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Supporting women's health and international development in Malawi
27 January 2011
UCL alumni and friends have supported a project to reduce maternal and child mortality and morbidity in Malawi. Gifts from UCL supporters have enabled the production of Umodzi (Together) a documentary about women’s groups in rural Malawi facilitated by MaiMwana Project, a collaboration between UCL's Centre for International Health and Development (UCL-CIHD) and the Malawi Ministry of Health.
In rural Malawi primary and secondary care for mothers and their infants is poor because of variable service quality, high turnover of service providers, lack of drugs and supplies, and lack of ownership of health programmes by local communities. According to the DHS survey report for 2005, maternal mortality is 984 per 100,000 live births and infant mortality is 76 per 1000 live births.
The documentary explores the power of community mobilisation through women’s groups to improve mother and child health and reduce mortality in Mchinji District, rural Malawi. Women, chiefs and health workers discuss the transformations in their communities brought about by community members collaborating in over 250 women’s groups established by MaiMwana Project. Women describe how collective action has helped to improve health and reduce mortality among mothers and children directly by preventing illness and changing behaviour and indirectly by empowering community members to take control of issues that affect the health of these groups.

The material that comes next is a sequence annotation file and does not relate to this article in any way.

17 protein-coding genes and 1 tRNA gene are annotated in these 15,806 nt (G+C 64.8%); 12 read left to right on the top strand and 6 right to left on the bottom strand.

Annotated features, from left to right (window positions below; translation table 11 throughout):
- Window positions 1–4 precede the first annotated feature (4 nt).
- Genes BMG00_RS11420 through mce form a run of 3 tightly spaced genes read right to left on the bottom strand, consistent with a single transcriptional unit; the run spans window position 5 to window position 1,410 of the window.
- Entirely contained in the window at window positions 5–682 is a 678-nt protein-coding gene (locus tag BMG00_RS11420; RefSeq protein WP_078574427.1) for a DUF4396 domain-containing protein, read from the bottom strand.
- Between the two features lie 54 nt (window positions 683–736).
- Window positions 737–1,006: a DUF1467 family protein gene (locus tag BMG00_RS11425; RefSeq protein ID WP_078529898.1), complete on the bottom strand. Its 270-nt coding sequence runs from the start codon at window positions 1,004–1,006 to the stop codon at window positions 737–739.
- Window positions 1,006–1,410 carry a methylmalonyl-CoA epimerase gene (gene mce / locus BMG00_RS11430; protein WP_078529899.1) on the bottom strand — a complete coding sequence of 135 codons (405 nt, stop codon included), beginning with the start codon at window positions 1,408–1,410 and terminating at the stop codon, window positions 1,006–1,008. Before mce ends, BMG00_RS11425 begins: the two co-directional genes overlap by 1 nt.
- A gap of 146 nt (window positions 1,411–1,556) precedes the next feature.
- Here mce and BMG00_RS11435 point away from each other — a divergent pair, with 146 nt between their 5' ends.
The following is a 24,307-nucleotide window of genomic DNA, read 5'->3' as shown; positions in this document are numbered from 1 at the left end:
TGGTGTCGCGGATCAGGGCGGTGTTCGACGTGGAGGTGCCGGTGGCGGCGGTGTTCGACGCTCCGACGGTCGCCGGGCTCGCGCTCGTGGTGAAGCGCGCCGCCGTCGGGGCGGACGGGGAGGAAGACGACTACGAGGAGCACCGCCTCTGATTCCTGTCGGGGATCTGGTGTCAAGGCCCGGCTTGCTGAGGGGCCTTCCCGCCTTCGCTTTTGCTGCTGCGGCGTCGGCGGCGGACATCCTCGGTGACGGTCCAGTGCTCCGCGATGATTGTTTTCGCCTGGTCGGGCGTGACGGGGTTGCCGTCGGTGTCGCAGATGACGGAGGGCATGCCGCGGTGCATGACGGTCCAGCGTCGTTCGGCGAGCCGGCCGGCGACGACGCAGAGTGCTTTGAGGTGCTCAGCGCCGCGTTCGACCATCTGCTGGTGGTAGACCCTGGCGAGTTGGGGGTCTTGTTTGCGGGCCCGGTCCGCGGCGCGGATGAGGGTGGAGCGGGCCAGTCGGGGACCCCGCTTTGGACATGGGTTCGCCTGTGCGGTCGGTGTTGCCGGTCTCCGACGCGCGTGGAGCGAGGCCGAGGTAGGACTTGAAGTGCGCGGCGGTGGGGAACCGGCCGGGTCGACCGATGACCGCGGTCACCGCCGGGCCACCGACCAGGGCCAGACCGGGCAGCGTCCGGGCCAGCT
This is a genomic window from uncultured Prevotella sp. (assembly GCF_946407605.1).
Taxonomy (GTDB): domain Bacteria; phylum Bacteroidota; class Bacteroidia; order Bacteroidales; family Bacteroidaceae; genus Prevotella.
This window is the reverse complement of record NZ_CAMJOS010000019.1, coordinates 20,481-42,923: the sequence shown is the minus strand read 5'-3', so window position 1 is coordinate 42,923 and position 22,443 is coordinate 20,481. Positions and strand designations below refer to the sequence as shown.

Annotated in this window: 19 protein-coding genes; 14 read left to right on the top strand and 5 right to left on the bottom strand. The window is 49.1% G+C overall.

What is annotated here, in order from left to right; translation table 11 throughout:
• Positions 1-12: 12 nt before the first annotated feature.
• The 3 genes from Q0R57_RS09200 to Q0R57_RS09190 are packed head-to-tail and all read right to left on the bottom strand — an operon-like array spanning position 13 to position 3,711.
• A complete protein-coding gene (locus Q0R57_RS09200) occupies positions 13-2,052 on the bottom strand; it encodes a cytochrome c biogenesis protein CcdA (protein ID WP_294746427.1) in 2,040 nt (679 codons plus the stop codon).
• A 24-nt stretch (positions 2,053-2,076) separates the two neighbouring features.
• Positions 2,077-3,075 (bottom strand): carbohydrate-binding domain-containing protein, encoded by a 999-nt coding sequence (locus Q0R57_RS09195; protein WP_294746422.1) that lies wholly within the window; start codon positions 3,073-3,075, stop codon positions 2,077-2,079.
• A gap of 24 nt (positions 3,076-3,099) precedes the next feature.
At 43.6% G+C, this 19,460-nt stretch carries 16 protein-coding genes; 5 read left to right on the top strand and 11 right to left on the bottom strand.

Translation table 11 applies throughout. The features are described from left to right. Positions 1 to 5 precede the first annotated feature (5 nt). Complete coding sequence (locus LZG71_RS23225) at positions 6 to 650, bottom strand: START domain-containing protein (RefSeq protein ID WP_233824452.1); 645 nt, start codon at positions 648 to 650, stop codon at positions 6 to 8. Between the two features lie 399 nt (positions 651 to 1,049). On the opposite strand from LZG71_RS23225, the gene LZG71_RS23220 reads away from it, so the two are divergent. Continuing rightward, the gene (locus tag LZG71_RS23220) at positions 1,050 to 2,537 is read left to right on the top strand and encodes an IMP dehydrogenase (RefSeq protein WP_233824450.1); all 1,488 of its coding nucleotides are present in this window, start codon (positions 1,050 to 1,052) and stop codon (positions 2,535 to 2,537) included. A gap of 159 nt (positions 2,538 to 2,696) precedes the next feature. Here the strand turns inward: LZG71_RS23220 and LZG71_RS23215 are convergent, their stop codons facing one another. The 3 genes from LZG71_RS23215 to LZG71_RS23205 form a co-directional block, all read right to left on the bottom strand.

The MaiMwana Project's community-based strategies and partnerships are unique in scale and approach in sub-Saharan Africa. The documentary will help push maternal and child health to the top of global policy making agendas and increase public awareness of the university's work in Malawi and in six similar projects in Bangladesh, India and Nepal. UCL-CIHD and their partners in Malawi have expressed their gratitude to all who made the documentary possible by donating to the Greatest Needs and Opportunities Fund at UCL.
“Umodzi has reached academics, donors and policy makers at the highest levels as well as members of the public. It has helped us to illustrate the situation in Malawi and has resulted in greater awareness, understanding and support for the work we are doing. This would not have been possible without funding from UCL alumni and friends.”
Mikey Rosato, UCL Centre for International Health and Development